After a gas outage

Be safe and follow these instructions for turning on your natural gas supply and LPG supply.

If in doubt, get a licensed gas fitter to check it's safe before turning gas back on.

Telecommunications

Making phone calls

During an emergency, more people than usual are trying to use their phones. This can lead to network congestion. To help free up space on the network:

  • If you are phoning 000 (Triple Zero) and there is a short delay, stay on the line so you don't lose your place in the queue.
  • Limit non-emergency calls.
  • Keep phone calls brief.
  • Try SMS messaging when using your mobile phone. In many cases text messages will go through when calls won't. If the network is too congested to send a text message, the message will be sent when the service resumes.
  • Try a variety of communication services, if you are unsuccessful in getting through with one.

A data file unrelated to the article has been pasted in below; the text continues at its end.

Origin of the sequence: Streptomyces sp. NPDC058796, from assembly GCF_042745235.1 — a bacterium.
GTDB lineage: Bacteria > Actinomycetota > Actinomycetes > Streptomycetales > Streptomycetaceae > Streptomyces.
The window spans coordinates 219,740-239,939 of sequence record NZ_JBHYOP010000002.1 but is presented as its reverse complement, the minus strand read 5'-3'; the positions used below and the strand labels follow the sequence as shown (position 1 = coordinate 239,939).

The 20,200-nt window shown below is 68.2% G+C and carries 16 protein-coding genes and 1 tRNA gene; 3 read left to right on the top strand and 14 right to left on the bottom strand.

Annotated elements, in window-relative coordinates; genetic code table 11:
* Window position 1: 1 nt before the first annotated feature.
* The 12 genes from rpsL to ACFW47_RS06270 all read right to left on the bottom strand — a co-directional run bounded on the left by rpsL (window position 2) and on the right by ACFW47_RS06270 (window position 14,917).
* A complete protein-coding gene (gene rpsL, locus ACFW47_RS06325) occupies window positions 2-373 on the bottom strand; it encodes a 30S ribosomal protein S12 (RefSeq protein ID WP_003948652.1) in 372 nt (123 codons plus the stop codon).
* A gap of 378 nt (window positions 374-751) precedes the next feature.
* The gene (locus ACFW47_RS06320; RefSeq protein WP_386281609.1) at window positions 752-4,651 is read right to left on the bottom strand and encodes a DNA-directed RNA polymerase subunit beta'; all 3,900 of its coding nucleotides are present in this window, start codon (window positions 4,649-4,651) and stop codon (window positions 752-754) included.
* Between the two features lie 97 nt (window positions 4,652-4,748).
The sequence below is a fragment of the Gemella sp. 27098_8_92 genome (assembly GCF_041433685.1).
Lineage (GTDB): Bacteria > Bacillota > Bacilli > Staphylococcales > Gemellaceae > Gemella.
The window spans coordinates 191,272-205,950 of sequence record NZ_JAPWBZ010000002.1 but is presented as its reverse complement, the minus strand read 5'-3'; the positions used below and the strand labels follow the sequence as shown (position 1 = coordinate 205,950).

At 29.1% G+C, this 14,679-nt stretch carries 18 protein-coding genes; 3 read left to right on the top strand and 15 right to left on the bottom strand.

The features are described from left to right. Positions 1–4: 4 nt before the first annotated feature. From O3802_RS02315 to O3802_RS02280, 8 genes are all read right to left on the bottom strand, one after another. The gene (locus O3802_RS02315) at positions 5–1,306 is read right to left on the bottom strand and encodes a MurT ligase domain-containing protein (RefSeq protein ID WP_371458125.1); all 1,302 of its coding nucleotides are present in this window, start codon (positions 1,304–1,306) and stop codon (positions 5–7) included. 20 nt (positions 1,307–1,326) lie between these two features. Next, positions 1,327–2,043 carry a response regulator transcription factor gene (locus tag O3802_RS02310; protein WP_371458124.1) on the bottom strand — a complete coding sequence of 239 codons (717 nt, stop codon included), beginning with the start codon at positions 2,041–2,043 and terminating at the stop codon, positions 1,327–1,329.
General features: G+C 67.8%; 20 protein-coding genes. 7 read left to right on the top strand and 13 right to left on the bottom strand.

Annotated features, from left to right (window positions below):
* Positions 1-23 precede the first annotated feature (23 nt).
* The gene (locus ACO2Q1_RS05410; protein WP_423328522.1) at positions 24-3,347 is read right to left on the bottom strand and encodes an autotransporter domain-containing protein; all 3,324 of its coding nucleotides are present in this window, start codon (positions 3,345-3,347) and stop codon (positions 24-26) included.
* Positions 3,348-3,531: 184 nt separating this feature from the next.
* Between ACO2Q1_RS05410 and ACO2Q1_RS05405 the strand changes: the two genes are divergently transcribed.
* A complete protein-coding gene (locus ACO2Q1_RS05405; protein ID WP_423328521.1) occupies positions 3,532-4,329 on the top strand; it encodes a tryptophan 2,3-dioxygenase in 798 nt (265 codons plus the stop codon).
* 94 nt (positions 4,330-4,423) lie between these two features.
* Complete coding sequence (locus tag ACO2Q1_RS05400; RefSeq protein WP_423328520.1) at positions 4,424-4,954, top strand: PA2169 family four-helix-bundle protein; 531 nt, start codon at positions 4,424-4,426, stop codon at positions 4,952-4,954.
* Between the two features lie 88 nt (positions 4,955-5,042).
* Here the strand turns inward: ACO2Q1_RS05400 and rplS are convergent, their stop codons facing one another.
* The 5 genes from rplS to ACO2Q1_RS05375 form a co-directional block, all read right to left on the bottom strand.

• Wait 10 seconds before redialling a call. If you re-dial too quickly the old data doesn’t have time to clear before trying to send the call again.

Triple Zero and making emergency calls from mobiles

Calling Triple Zero (000) from a mobile phone - Australian government

Network failure

Unplanned or unexpected outages to your network connection can also occur.

Network outages will affect telecommunications services, including those to your mobile phone.

To find out about network outages in your area check with your network service provider - eg Optus, Telstra or Vodafone.

Water and sewerage

Reporting major water and sewerage incidents or faults

Before making a report, check for current major faults and scheduled works.

For major water incidents or faults, including leaks, phone SA Water on 1300 729 283.

The SA Water website has information on:

Sewer blockages normally occur due to broken, damaged or collapsed pipes.

A sign of a sewer blockage is if the water isn't draining away as it should in sinks, showers, baths and toilets. Arrange for a licensed plumber to do any repair work and get a certificate of compliance when the job is completed.

If you think the sewer blockage is in SA Water's pipes, call their customer service centre on 1300 883 121.

If a major leak or burst water main is detected, help protect your home and recover from a flood by referring to flood information.